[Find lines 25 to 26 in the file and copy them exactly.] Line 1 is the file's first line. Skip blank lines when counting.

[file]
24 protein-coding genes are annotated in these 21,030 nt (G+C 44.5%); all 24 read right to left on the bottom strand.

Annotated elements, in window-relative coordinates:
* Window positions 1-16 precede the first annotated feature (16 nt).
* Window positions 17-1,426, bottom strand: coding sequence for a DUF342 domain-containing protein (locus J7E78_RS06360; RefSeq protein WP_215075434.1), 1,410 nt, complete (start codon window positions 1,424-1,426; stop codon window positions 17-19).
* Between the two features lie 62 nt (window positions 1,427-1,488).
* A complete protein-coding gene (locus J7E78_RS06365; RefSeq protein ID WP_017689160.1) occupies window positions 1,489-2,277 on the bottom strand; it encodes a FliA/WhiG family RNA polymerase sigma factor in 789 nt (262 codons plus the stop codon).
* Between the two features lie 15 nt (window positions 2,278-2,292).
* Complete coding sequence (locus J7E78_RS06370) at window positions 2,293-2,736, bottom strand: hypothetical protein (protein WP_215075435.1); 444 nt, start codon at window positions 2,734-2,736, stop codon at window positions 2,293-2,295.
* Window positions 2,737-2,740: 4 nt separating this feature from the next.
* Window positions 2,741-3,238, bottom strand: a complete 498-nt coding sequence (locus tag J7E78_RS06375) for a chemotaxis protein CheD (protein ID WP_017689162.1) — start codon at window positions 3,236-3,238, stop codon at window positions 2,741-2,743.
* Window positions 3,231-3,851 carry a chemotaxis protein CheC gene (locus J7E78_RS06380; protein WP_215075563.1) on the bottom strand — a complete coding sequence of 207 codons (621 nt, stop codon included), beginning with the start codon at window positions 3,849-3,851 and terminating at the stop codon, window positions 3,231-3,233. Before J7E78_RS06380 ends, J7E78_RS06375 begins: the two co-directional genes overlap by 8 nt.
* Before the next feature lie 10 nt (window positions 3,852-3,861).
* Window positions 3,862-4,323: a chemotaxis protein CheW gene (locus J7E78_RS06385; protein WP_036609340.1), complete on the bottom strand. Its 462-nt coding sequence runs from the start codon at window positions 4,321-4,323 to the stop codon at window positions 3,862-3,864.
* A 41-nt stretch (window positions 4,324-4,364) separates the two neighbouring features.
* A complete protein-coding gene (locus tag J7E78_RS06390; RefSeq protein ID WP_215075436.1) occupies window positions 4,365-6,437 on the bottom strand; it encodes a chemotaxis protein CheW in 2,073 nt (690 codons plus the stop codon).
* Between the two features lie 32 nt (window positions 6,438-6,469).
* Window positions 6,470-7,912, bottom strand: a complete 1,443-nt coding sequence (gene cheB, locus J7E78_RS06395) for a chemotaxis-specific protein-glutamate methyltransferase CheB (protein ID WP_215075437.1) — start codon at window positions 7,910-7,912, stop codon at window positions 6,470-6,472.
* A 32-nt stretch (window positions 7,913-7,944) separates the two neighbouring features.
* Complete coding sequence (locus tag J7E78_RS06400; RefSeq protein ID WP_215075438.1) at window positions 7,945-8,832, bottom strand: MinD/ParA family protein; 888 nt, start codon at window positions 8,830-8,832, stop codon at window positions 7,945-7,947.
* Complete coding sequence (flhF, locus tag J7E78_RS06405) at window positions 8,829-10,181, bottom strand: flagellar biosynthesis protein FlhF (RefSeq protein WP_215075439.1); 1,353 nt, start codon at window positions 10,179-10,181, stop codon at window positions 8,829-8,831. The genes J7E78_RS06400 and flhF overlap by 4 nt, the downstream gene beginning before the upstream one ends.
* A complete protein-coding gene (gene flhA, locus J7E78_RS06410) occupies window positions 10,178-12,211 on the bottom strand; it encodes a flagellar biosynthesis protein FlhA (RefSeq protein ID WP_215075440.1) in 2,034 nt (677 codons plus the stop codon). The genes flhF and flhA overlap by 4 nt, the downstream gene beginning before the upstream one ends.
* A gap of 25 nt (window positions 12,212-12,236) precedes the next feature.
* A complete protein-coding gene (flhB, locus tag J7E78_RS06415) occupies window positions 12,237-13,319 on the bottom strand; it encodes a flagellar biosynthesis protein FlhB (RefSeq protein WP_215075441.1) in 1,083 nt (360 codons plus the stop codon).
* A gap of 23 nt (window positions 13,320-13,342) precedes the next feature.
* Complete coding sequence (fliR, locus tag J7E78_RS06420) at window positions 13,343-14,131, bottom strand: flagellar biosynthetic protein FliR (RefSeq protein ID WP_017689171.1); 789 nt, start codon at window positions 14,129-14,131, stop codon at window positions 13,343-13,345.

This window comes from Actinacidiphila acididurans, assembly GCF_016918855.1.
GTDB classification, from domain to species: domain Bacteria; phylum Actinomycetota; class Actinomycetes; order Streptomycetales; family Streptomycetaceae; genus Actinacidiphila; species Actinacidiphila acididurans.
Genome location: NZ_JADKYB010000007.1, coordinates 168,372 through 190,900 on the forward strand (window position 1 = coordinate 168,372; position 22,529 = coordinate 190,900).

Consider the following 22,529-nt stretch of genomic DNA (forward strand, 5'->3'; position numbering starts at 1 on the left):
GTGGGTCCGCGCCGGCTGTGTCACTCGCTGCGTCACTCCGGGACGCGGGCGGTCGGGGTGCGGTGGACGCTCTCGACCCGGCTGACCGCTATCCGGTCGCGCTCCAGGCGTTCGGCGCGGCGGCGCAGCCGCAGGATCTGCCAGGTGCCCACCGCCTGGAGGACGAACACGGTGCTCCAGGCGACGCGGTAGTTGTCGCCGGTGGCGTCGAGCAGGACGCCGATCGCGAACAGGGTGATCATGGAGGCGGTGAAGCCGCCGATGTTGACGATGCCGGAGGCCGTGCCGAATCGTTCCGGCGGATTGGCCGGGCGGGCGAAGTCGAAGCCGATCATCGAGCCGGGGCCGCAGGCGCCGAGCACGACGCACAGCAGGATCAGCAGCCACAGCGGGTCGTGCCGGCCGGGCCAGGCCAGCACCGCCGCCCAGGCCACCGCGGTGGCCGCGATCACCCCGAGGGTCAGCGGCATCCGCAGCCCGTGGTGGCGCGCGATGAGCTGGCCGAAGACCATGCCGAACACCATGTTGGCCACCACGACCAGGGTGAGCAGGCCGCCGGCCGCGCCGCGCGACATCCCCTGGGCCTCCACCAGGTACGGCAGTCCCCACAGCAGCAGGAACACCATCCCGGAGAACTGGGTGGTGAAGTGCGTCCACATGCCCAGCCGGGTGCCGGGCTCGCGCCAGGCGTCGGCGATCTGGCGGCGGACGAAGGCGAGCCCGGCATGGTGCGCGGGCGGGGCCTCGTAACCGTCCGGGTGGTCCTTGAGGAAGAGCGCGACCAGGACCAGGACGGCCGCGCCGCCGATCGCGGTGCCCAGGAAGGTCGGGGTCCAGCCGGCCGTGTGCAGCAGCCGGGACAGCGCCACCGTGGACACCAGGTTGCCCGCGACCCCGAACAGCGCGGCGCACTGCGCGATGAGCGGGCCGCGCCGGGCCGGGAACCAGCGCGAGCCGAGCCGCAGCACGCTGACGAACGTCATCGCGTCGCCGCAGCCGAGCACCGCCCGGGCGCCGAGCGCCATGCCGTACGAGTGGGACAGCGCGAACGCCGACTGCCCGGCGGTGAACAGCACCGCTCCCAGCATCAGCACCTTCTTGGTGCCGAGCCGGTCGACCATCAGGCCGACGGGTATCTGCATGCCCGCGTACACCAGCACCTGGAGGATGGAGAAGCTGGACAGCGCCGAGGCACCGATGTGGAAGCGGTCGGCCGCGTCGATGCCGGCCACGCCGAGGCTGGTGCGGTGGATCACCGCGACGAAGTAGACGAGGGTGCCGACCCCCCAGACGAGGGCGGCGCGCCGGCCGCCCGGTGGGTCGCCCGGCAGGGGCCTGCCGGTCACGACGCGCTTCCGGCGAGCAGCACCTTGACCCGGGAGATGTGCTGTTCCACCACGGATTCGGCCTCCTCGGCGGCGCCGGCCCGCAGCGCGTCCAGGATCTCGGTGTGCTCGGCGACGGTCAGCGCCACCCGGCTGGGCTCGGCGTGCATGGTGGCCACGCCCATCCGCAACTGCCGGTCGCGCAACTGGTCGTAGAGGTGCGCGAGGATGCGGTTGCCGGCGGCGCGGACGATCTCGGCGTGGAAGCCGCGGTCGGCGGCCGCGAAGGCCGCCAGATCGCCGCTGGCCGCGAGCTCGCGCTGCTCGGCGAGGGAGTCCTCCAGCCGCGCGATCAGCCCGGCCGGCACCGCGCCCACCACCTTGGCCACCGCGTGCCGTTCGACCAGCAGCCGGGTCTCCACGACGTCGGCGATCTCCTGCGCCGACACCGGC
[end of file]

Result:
* Complete coding sequence (fliR, locus tag J7E78_RS06420) at window positions 13,343-14,131, bottom strand: flagellar biosynthetic protein FliR (RefSeq protein ID WP_017689171.1); 789 nt, start codon at window positions 14,129-14,131, stop codon at window positions 13,343-13,345.

This window comes from Actinacidiphila acididurans, assembly GCF_016918855.1.